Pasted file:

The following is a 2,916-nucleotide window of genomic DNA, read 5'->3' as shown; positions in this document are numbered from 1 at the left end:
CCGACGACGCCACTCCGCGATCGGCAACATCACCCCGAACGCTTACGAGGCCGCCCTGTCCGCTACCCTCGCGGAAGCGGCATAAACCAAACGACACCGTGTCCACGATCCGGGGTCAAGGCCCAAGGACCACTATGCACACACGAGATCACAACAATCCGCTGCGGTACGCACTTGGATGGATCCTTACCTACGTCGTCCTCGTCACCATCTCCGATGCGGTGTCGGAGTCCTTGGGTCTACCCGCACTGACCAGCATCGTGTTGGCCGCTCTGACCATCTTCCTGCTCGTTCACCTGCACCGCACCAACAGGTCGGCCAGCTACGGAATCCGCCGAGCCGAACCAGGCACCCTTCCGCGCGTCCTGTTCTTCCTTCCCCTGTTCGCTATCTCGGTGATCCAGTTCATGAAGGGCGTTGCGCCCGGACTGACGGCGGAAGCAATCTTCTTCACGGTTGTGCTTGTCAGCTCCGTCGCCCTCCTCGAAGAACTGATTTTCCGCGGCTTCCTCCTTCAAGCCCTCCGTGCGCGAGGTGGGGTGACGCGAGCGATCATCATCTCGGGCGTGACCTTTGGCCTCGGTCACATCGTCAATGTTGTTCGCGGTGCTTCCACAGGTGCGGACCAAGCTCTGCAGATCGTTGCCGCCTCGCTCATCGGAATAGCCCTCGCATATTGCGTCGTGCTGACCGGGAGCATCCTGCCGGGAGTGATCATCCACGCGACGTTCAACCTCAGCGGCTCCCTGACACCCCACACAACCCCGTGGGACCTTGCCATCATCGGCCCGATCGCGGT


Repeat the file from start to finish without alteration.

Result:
The following is a 2,916-nucleotide window of genomic DNA, read 5'->3' as shown; positions in this document are numbered from 1 at the left end:
CCGACGACGCCACTCCGCGATCGGCAACATCACCCCGAACGCTTACGAGGCCGCCCTGTCCGCTACCCTCGCGGAAGCGGCATAAACCAAACGACACCGTGTCCACGATCCGGGGTCAAGGCCCAAGGACCACTATGCACACACGAGATCACAACAATCCGCTGCGGTACGCACTTGGATGGATCCTTACCTACGTCGTCCTCGTCACCATCTCCGATGCGGTGTCGGAGTCCTTGGGTCTACCCGCACTGACCAGCATCGTGTTGGCCGCTCTGACCATCTTCCTGCTCGTTCACCTGCACCGCACCAACAGGTCGGCCAGCTACGGAATCCGCCGAGCCGAACCAGGCACCCTTCCGCGCGTCCTGTTCTTCCTTCCCCTGTTCGCTATCTCGGTGATCCAGTTCATGAAGGGCGTTGCGCCCGGACTGACGGCGGAAGCAATCTTCTTCACGGTTGTGCTTGTCAGCTCCGTCGCCCTCCTCGAAGAACTGATTTTCCGCGGCTTCCTCCTTCAAGCCCTCCGTGCGCGAGGTGGGGTGACGCGAGCGATCATCATCTCGGGCGTGACCTTTGGCCTCGGTCACATCGTCAATGTTGTTCGCGGTGCTTCCACAGGTGCGGACCAAGCTCTGCAGATCGTTGCCGCCTCGCTCATCGGAATAGCCCTCGCATATTGCGTCGTGCTGACCGGGAGCATCCTGCCGGGAGTGATCATCCACGCGACGTTCAACCTCAGCGGCTCCCTGACACCCCACACAACCCCGTGGGACCTTGCCATCATCGGCCCGATCGCGGT